By Name Withheld
In Indonesia, life can be short. In just two weeks we heard about at least five deaths in our neighborhood or among our neighbors’ friends and families. Each death is important to the Indonesians.
In most of the villages, if someone dies, the whole village shuts down to mourn. The day someone dies, the death is announced over the loudspeaker from the mosque in the kampung (neighborhood). The men in the community immediately begin building a wooden box for burial, and then they set up plastic chairs and a large tarp so people can come be with the family. Most of the neighbors will go to the house of the family in mourning to pay respects and give money to them.
This week we have been to the homes of two different mourning families. We sit on the dusty concrete floors surrounded by the grieving family and other neighbors, offering our condolences as well as our time, which means so much in this culture.
It seems that death, or the prospect of death, is before our friends on most days.
Two days ago I had an assignment from our language school to ask our neighbors about insurance in Indonesia. (In our first term with our ministry organization, my family is still learning language here in the place where we serve.)
I consulted my close friend and next-door neighbor. After discussing health insurance in the country, my friend began to cry. She told me she’s the youngest of five children and all four of her older siblings have already died, leaving her nieces and nephews motherless or fatherless.
Through brokenhearted tears, my friend shared her disappointment with health care in our area and how it cost her dearly. She said she wished her sister, who died young of cancer, could have had the opportunity to travel to another country to receive medical care. She said she still wonders why health care for her siblings couldn’t have been better. She said she misses them.
The longer I live here the more I see death is so much a part of everyday life, and hope is hard to come by.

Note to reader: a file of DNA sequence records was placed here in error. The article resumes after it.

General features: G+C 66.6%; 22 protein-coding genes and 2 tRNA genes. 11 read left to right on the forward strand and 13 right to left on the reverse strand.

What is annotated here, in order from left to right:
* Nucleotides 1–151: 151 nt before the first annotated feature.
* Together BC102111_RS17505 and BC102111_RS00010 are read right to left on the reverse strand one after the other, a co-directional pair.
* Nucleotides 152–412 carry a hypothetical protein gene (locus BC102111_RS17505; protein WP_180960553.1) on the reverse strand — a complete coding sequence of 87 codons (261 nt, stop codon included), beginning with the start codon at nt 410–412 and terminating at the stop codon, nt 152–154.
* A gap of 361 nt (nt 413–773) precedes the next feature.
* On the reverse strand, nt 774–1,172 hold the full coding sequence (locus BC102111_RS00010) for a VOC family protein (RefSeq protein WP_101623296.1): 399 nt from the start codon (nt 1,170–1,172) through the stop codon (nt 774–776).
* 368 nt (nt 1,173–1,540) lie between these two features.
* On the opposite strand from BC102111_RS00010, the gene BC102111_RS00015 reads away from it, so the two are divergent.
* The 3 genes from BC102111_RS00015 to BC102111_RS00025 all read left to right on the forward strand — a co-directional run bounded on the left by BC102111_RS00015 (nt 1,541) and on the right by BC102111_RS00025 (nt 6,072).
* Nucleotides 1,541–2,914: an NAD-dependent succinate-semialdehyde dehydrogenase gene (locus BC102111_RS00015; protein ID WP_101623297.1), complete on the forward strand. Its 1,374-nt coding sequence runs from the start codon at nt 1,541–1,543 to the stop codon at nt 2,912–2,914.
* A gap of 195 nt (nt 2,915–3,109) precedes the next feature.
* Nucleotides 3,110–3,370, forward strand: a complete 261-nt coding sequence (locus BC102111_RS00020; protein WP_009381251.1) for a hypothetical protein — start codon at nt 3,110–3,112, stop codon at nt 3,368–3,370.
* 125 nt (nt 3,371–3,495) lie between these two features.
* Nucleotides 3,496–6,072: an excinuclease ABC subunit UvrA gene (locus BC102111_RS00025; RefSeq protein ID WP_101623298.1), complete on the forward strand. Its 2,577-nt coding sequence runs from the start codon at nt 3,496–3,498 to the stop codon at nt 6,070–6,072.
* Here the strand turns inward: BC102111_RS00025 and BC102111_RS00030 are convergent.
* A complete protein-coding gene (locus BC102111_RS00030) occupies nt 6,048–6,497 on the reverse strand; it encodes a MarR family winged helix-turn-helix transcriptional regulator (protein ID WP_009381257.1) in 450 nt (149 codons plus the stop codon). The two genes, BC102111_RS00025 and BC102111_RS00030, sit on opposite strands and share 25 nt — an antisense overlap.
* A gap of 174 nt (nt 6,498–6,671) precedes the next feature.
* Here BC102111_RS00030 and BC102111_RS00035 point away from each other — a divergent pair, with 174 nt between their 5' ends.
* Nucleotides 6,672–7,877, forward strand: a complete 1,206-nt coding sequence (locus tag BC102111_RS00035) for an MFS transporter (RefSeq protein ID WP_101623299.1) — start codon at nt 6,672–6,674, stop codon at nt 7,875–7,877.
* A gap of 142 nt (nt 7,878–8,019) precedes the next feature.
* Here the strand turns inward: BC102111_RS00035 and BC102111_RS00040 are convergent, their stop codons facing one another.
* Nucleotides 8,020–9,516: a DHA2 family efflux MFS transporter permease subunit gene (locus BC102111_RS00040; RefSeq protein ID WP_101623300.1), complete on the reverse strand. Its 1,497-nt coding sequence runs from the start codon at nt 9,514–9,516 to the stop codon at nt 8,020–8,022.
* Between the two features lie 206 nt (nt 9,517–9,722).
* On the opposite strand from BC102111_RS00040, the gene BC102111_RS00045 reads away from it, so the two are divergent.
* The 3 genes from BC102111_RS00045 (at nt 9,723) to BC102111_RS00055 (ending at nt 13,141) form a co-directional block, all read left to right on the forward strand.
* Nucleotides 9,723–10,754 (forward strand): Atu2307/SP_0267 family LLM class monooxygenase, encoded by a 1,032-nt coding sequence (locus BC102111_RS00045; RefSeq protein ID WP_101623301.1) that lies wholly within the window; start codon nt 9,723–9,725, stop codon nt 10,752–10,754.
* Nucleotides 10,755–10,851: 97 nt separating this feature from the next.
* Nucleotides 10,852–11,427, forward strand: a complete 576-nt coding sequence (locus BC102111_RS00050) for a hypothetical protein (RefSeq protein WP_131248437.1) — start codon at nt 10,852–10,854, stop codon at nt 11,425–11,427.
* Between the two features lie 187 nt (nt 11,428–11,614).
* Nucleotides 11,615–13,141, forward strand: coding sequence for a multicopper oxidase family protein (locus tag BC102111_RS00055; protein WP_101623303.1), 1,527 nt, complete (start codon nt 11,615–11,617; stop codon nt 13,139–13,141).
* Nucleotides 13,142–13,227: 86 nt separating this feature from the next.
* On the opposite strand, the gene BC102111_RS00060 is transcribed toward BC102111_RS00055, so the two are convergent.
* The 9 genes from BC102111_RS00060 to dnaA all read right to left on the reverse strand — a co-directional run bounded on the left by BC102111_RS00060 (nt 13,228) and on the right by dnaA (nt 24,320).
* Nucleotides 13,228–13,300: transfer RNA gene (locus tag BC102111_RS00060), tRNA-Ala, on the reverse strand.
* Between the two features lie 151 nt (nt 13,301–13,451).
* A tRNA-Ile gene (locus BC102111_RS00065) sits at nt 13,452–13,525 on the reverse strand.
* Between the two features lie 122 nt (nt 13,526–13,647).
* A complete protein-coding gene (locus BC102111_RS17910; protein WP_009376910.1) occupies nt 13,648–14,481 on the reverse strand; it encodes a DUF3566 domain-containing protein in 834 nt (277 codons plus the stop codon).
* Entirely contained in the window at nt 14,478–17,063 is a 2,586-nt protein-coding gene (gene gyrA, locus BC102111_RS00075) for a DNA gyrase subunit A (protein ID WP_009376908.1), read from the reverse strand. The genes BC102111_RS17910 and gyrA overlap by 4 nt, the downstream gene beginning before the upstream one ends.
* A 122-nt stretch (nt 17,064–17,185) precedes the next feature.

Living for Today
Hopelessness affects culture in some serious and systemic ways. However, there are some precious benefits to a “living for today” mind-set. For example, Indonesian people view relationships as their most precious commodity. Sitting together and talking is highly valued. Whenever a neighbor has a problem, the whole community gathers around to help. If someone’s house is broken, everyone volunteers to help fix it. Our friends work hard at the tasks in front of them, and one never hears them complain about life devoid of many modern conveniences.
But the “living for today” mind-set becomes difficult when things are built or done without a long-range view. For instance, there is a road in Jakarta, Indonesia’s capital, that leads from the airport to the city. It was built a few years ago with the help of a Japanese engineer. The engineer told the people to reinforce and lay a solid foundation or the road would eventually sink into the swampy ground.
But the cost was too high, and the advice was ignored. Since then the road has been sinking more and more each year.
Another example is the way most people think about trash. A river that runs next to our school is littered with plastic bags and plastic bottles. When someone finishes a bag of chips or cookies, he simply throws the trash on the ground, and it is everywhere. Many beaches are covered with trash because the people throw it in the rivers, which flow to the ocean, which dumps it on the land. It is a tragic situation. “Poverty crushes spirit” is a line from a movie I like. I see this as we watch our friends struggle in a culture undermined by poverty.
A Shining Light
Issues like these are common in many developing countries. And, of course, this is why we are here
. . . to bring the hope of Christ to hopeless and hurting hearts. When we bring the good news, and when we live it out before our friends and neighbors, we can be a shining light that brings hope and even the desire to thrive.
We know death is ever present with these people. We know Jesus came “that they may have life, and have it to the full” (John 10:10). Would you please join us in praying for the men, women, and children of Indonesia who do not know the good news or have a reliable anchor for their souls to which they can confidently attach their hope?
The author and her husband and their three children serve in ministry in Indonesia.